Journal of Knowledge Management, vol. 24 no. 1
Type: Research Article
ISSN: 1367-3270

Keywords

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Article
Publication date: 11 August 2020

David Gligor, Siddik Bozkurt, Ismail Gölgeci and Michael J. Maloni

Despite the recent wealth of supply chain agility literature, scholars have yet to thoroughly examine its impacts on the customer experience. To address this gap, we…

Abstract

Purpose

Despite the recent wealth of supply chain agility literature, scholars have yet to thoroughly examine its impacts on the customer experience. To address this gap, we assess the effects of supply chain agility on customer value and customer satisfaction, including the moderating role of customer loyalty, from the perspectives of both business customers (B2B) and end-customers (B2C).

Design/methodology/approach

We used multivariate regression analysis to evaluate direct, indirect and conditional effects across survey responses from 148 senior-level supply chain managers (buyers) (Study 1) and 170 end-customers (i.e. consumers) (Study 2).

Findings

The results reveal that supply chain agility retains a direct link to both B2B and B2C’ value and satisfaction. However, a higher level of customer loyalty reduces the strength of these relationships, signifying that agility is less important with established customers. In this respect, agility is important to attract new customers, but more agility is not always beneficial once the customer relationship is established.

Originality/value

The current study is among the first to examine end-customer response to supply chain agility. The findings complement existing literature by providing novel insights into the impact of supply chain agility on both business customers (B2B) and end-customers (B2C).

Details

International Journal of Physical Distribution & Logistics Management, vol. 50 no. 7/8
Type: Research Article
ISSN: 0960-0035

Keywords

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Article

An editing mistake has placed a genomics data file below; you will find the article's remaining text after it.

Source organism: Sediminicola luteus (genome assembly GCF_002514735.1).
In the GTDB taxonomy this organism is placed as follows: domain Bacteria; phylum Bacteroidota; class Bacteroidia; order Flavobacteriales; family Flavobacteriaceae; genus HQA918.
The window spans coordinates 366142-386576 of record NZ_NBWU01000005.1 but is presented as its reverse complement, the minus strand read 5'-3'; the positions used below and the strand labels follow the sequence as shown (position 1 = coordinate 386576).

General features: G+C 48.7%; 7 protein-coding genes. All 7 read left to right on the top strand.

Publication date: 24 January 2020

Ahmad Arslan, Ismail Golgeci, Lauri Haapanen, Shlomo Tarba, Cary Cooper and William Y. Degbey

The purpose of this paper is to address the role of legitimacy in internationalization to Africa of a Finnish professional service microfirm, which uses cause-related…

Abstract

Purpose

The purpose of this paper is to address the role of legitimacy in internationalization to Africa of a Finnish professional service microfirm, which uses cause-related marketing (CRM) as the business model.

Design/methodology/approach

The paper consists of a single case study of a microfirm (two employees) originating from Finland, which has successfully internationalized to many African countries. Due to the uniqueness of the context, the authors use semi-structured interviews to collect founders’ insights to the issue being addressed. Moreover, along with interviews, secondary sources related to football talent scouting in Africa are also utilized in the paper.

Findings

The authors found that the case company was established with the aim of helping and uplifting poor African footballers, so the business model is CRM. It has scouted many of them for professional football clubs in Europe. The authors further found that sociopolitical legitimacy plays a major role in dealing with African footballers and local stakeholders, while cognitive legitimacy helped the case firm gain the trust of European football clubs.